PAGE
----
Case Study: Developing a Statewide Early Childhood Leadership Program
In February 2009, senior officials of the Pennsylvania Departments of Education and Public Welfare came to the National Institute for School Leadership (NISL) with a vision for building and assessing Pre-K leadership at multiple levels, starting with public school principals and providers of early childhood development and learning (Birth to Grade 3).
In 2005 the PA Department of Education implemented the NISL Executive Development Program for School Principals across the Commonwealth--changing practice and resulting in great student success. In early April 2009, NISL launched a ten-week Front-end Analysis (FEA) on the variegated Pre-K landscape and on related leadership needs attendant to enhancing and interlacing child development and early learning approaches.
The efforts led by an Executive Committee of NISL/Pennsylvania Inspired Leaders (PIL)/Office of Child Development and Early Learning (OCDEL) analysts were guided by a singular vision: The Creation of an executive leadership program to engage and connect Pre-K providers of child development and learning to elementary school leaders (Birth through Grade 3) through a common vision, mission, and performance linkages—the multi-faceted program would focus on the health, skills, and readiness of all children to enter kindergarten prepared for great success (proficient or above).
Participants recognized how much further we needed to go to help children achieve their fullest potential. The team agreed that leadership, connectivity, and communications were key missing components. We together needed to construct a system of systems between early providers and school leaders to ensure achievement of the desired cognitive, social, and emotional goals. The root question was: What is it that early learning providers, child development professionals, and elementary school leaders need to know and be able to do to turn this landscape into a mapped system of systems with a common vision, mission, and performance linkages?
The PIL/OCDEL/NISL team in mid June briefed the Early Learning Council on the results and recommendations from an analysis NISL conducted. Subsequently, Pennsylvania Department of Education authorities approved and funded NISL to design, develop, and pilot a five-day training program for superintendents and their assistants, principals and their assistants, and directors of child development centers/facilities.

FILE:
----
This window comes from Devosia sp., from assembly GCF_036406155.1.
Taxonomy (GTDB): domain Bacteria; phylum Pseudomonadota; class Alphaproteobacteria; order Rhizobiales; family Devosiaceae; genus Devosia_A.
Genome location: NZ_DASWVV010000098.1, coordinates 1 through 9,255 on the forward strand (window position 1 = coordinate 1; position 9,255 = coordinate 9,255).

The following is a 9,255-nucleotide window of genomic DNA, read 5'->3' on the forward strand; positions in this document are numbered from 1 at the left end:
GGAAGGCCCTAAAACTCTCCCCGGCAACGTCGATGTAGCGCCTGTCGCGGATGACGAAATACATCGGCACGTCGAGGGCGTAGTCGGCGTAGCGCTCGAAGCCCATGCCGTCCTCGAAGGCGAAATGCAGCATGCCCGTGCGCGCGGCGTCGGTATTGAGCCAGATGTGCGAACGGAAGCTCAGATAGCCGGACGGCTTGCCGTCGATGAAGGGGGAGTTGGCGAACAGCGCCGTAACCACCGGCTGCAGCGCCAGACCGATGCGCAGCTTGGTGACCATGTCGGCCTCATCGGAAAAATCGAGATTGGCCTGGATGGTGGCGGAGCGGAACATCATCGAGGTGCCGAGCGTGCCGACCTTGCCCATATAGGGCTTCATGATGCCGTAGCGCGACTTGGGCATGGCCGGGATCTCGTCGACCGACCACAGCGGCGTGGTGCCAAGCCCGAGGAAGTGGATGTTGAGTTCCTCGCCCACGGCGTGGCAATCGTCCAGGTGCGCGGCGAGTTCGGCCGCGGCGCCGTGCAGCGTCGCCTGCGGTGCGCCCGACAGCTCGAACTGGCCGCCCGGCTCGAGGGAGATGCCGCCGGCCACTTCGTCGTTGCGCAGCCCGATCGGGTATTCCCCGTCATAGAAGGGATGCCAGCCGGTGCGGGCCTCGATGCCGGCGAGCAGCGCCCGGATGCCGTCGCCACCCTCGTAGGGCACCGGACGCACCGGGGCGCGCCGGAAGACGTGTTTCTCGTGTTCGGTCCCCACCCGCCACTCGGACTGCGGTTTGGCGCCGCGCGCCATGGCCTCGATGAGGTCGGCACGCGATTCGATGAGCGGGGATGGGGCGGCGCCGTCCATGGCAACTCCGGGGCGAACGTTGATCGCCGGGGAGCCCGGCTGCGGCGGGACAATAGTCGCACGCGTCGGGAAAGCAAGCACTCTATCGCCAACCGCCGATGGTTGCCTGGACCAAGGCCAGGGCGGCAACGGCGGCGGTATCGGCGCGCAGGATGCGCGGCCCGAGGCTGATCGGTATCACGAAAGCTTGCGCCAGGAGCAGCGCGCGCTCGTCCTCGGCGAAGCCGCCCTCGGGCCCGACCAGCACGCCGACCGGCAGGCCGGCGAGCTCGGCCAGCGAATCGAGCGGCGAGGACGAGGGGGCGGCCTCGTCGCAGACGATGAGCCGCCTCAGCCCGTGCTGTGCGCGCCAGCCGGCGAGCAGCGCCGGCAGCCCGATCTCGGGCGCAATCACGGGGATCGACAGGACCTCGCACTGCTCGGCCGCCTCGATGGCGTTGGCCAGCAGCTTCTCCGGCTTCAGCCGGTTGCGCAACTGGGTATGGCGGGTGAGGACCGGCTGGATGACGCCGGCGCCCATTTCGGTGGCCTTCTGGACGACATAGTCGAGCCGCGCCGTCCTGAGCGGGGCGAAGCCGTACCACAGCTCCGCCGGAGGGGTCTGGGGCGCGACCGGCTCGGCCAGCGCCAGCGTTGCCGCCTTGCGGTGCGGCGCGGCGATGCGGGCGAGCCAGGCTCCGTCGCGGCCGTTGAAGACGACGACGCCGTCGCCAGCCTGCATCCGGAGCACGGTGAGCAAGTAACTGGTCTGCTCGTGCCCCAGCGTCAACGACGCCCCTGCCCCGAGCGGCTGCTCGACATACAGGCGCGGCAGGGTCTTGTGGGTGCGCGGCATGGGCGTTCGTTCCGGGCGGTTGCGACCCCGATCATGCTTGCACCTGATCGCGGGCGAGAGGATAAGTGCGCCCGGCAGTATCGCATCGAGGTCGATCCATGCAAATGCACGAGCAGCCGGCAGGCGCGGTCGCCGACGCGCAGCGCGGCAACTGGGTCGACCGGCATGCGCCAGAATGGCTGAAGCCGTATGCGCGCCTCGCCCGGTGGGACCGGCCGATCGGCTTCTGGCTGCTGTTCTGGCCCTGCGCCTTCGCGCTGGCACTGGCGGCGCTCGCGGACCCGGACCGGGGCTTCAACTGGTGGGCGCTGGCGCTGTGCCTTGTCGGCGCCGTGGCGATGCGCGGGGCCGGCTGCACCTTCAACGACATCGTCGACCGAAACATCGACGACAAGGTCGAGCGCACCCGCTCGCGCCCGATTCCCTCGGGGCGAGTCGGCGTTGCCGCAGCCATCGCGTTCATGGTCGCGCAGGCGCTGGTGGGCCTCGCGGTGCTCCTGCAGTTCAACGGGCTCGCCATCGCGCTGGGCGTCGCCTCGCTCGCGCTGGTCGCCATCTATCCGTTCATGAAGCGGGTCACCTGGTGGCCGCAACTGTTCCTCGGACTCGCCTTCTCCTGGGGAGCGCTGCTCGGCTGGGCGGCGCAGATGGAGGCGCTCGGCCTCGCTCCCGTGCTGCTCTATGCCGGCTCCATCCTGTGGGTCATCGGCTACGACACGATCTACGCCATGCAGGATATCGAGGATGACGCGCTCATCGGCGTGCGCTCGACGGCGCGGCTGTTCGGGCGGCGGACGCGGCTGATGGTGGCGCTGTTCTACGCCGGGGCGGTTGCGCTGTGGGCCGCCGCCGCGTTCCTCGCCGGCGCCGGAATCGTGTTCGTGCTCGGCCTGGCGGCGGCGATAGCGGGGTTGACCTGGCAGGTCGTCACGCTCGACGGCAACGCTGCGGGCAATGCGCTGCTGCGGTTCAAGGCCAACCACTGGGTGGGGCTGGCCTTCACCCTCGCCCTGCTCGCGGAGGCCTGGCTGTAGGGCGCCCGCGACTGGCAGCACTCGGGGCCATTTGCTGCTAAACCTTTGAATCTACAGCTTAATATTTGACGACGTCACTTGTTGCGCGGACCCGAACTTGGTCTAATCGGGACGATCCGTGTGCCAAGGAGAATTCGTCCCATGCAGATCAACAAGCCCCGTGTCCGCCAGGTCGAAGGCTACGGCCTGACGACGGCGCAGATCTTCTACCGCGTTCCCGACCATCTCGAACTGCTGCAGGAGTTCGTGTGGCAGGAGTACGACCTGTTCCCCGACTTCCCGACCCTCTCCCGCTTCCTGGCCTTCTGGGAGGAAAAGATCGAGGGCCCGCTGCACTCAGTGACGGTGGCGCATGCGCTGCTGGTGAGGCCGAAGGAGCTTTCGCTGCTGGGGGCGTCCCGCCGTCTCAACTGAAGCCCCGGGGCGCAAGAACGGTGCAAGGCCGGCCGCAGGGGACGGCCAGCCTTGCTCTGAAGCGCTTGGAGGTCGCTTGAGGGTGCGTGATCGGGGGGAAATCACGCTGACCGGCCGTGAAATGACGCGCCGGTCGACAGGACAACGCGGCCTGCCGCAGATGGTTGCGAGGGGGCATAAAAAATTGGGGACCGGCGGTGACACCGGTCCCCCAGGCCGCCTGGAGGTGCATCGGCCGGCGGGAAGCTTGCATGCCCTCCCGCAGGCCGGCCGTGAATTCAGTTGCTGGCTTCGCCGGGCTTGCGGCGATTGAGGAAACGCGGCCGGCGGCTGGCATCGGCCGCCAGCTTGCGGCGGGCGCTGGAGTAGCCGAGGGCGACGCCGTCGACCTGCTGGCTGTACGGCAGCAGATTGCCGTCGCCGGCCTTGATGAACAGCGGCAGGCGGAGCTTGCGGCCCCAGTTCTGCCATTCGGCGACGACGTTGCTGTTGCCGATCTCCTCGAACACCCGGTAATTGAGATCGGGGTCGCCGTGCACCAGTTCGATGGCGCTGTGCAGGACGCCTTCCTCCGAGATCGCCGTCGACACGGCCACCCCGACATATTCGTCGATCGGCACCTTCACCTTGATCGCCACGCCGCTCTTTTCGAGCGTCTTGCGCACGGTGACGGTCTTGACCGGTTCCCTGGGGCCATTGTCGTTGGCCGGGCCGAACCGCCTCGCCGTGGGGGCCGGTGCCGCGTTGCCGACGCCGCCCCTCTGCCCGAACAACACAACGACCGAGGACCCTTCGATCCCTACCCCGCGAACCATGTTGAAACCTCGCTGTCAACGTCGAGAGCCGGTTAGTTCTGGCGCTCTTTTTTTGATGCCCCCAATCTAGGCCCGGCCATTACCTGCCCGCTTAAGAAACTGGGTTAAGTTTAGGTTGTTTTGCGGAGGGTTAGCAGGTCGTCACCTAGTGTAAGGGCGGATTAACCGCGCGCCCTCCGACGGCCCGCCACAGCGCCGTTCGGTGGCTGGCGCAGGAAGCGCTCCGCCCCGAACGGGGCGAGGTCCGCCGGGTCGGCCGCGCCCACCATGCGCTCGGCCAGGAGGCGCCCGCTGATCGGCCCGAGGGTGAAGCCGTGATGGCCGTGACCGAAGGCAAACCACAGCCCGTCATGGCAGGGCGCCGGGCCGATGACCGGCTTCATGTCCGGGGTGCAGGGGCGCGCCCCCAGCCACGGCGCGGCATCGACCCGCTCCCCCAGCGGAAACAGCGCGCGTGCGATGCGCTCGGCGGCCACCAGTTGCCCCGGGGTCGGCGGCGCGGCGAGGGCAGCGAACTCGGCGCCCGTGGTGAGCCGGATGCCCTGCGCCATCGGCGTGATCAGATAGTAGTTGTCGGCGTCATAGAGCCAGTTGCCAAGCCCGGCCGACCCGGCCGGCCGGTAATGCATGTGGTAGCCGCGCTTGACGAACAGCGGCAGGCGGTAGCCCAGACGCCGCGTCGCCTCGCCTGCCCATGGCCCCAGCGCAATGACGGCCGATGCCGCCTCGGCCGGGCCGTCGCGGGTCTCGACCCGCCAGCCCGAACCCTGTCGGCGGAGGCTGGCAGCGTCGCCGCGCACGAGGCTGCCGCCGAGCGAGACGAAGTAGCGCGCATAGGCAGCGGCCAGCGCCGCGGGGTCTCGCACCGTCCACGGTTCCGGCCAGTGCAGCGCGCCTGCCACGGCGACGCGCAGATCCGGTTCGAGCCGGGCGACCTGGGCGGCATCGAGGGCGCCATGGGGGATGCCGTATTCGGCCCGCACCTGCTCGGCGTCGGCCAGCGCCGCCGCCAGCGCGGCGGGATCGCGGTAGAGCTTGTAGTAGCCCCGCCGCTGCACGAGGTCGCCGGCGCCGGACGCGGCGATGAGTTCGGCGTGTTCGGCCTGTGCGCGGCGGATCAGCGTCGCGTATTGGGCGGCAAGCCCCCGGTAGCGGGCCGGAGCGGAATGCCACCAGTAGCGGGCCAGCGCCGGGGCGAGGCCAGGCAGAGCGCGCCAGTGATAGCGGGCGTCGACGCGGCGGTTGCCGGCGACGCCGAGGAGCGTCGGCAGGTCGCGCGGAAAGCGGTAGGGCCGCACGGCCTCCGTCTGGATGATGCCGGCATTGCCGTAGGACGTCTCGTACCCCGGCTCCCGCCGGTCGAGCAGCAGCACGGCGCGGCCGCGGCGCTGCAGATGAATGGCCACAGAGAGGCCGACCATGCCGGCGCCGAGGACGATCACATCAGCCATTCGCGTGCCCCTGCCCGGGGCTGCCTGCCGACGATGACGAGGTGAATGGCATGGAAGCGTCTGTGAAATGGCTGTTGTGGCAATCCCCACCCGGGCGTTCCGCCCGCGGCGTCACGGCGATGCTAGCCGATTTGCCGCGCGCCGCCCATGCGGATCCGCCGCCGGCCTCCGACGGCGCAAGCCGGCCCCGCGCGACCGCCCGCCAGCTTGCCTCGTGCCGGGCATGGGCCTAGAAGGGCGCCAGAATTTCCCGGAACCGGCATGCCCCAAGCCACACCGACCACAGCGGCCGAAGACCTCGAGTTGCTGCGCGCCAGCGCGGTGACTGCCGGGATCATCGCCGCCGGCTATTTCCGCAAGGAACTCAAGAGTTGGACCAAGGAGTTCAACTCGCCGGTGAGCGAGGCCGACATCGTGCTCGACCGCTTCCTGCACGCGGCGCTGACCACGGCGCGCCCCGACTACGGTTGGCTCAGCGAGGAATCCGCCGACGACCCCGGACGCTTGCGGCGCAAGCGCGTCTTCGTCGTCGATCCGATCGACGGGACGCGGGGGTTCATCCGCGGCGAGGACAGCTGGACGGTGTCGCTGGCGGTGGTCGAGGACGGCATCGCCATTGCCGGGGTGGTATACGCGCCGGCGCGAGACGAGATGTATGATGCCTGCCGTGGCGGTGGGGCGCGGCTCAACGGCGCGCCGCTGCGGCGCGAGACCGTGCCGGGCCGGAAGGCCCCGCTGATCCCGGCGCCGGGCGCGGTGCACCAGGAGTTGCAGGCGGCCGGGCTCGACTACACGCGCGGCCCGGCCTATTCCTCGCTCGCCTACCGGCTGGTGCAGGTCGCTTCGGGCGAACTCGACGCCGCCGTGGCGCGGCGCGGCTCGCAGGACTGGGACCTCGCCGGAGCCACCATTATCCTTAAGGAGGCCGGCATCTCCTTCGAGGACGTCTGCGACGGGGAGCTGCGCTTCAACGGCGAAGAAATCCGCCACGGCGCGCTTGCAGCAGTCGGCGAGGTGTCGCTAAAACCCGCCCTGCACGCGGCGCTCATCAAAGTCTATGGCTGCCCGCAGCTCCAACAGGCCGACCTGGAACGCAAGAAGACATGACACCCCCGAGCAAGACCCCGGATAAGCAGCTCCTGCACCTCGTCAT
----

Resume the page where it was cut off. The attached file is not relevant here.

NISL conducted two pilots of the five-day institute in the fall and winter of the 2009-10 school year with a group of experienced leaders. Using feedback from the pilot cohorts, NISL revised the curriculum and completed the design of the five-day institute by May 2010.
This Institute is designed to increase the capacity of leaders in early childhood education (ECE) programs to connect the many public and private systems that are focused on the growth, development, and education of our children from birth through Grade 3. The work that participants engage in concentrates on what early childhood leaders need to know and be able to do in order to provide guidance and direction on sustained instructional improvement. The improved practices in turn lead to the desired outcomes in physical, emotional, social, cognitive, aesthetic, and attentional areas.
Working together, participants acquire the deep knowledge and leadership skills needed to identify and navigate with success through the labyrinthine challenges and opportunities that confront Pre-K through K-3 educators and service providers as they deliver coordinated, aligned, and cohesive learning experiences for students and their families.
Included in the pilot cohorts were a dozen individuals who were being trained as facilitators. NISL provided additional coaching and eventually certified them as facilitators for the Early Childhood Executive Leadership Institute, and they were ready to facilitate the Pennsylvania institutes by the time it was rolled out in the 2010-11 school year. The cohorts are lead by teams of two facilitators – one who is or has been a K-12 leader and one who is or has been a leader in early childhood education.
PIL is an initiative of the PA Department of Education. At least one ECEL Institute is offered in each of the eight PIL regions each year.
Approaching its second full year of implementation, early results of the ECEL Institute in Pennsylvania are very positive. See what state leadership and participants are saying about the program.
For more information, contact:
Director of Early Childhood Executive Leadership Programs
National Institute for School Leadership
firstname.lastname@example.org or 717-723-0026